What is colostrum?
Colostrum, also known as first milk, is a special form of breast milk that mammals produce only during the first few days of breastfeeding. This first milk differs from ordinary breast milk by the highly concentrated ingredients it contains. In fact, in addition to the usual nutrients, colostrum contains a number of bioactive substances such as antibodies, growth factors and enzymes (Menchetti et al. 2016).
Immunoglobulins (better known as antibodies) can recognize and bind to foreign bodies such as bacteria or viruses. Therefore, they are an important part of the immune system. Maternal immunoglobulins protect the newborn from pathogens in the first days of life until the child can produce its own antibodies. The specificity of maternal antibodies depends on how many pathogens the mother has previously come in contact with. Colostrum of bovine origin (so-called “bovine colostrum”) is similar to human colostrum (Menchetti et al. 2011), but differs in antibody composition (Stelvagen et al. 2009).
Colostrum as an “immune booster”?
Beef colostrum supplements are advertised as “natural boosters of the immune system.” Since colostrum is the first food of every newborn, many advocates refer to the “elemental force of nature” and see colostrum as a cocktail of immune cells that promote health.
Colostrum acts as an antibiotic against flu and gastrointestinal infections and slows the progression of diabetes, cancer or Alzheimer’s disease. The body would absorb bioactive substances and could fight the infection better.
Colostrum against gastrointestinal infections
As for the gastrointestinal tract, older studies have shown that colostrum taken orally can be effective in prevention (Huppertz et al. 1999, Kaducu 2011). This may be explained by the fact that antibodies to colostrum bind pathogens in the digestive tract and prevent them from entering intestinal cells. In addition, antibodies from bovine colostrum are sometimes specific for typical gastrointestinal pathogens (e.g., E. coli, salmonella, or rotaviruses) because cows come in contact with them as humans.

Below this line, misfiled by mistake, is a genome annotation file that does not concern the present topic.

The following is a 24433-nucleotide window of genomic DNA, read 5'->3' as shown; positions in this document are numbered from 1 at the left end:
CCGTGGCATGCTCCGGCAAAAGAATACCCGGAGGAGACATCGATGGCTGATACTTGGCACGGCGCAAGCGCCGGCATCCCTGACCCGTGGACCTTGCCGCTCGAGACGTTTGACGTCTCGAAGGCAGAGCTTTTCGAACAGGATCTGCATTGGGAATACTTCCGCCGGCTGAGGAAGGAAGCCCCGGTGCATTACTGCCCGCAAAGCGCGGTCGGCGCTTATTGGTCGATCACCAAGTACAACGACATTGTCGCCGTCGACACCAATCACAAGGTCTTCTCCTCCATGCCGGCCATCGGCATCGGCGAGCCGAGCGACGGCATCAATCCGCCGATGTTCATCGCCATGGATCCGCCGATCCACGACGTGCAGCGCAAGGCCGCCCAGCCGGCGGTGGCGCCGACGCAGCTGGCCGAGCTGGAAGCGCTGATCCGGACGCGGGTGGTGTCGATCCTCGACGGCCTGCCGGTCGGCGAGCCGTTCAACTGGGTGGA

Most data on the prevention of gastrointestinal infections exist for newborns. This is probably because their digestive system is not yet fully developed. In this way, antibodies to colostrum remain undigested and intact (Ng et al. 2010). In addition, the intestinal wall of adults (but not infants) is impermeable to antibodies. Therefore, in adults, they cannot enter the bloodstream or other organs at all. To prevent stomach acid from breaking down antibodies to colostrum, colostrum capsules are occasionally coated with an enteric coating. This reduces the breakdown of antibodies in the stomach, but at the same time reduces their concentration in the intestines (Tacket et al. 1999, Varni et al. 1999).
Does colostrum work against the flu and corona viruses?
Colostrum is often portrayed in marketing as a “vaccine for life.” It is sometimes even suggested that colostrum can protect against all types of viruses (including corona viruses) and will therefore replace influenza vaccination. From the examination of mice, there are indications of positive effects of colostrum components on influenza infections (Ksu et al. 2013). But that has not been confirmed in any human study so far. And there aren’t even published studies in mice on the effect of colostrum on coronary viruses.
Colostrum against respiratory infections
As older studies show, oral intake of colostrum can reduce the incidence of colds and respiratory infections (Patiroglu et al. 2011; Cesarone et al. 2007; Brinkworth and Buckley 2003). On the other hand, the duration and severity of the infection are also affected.
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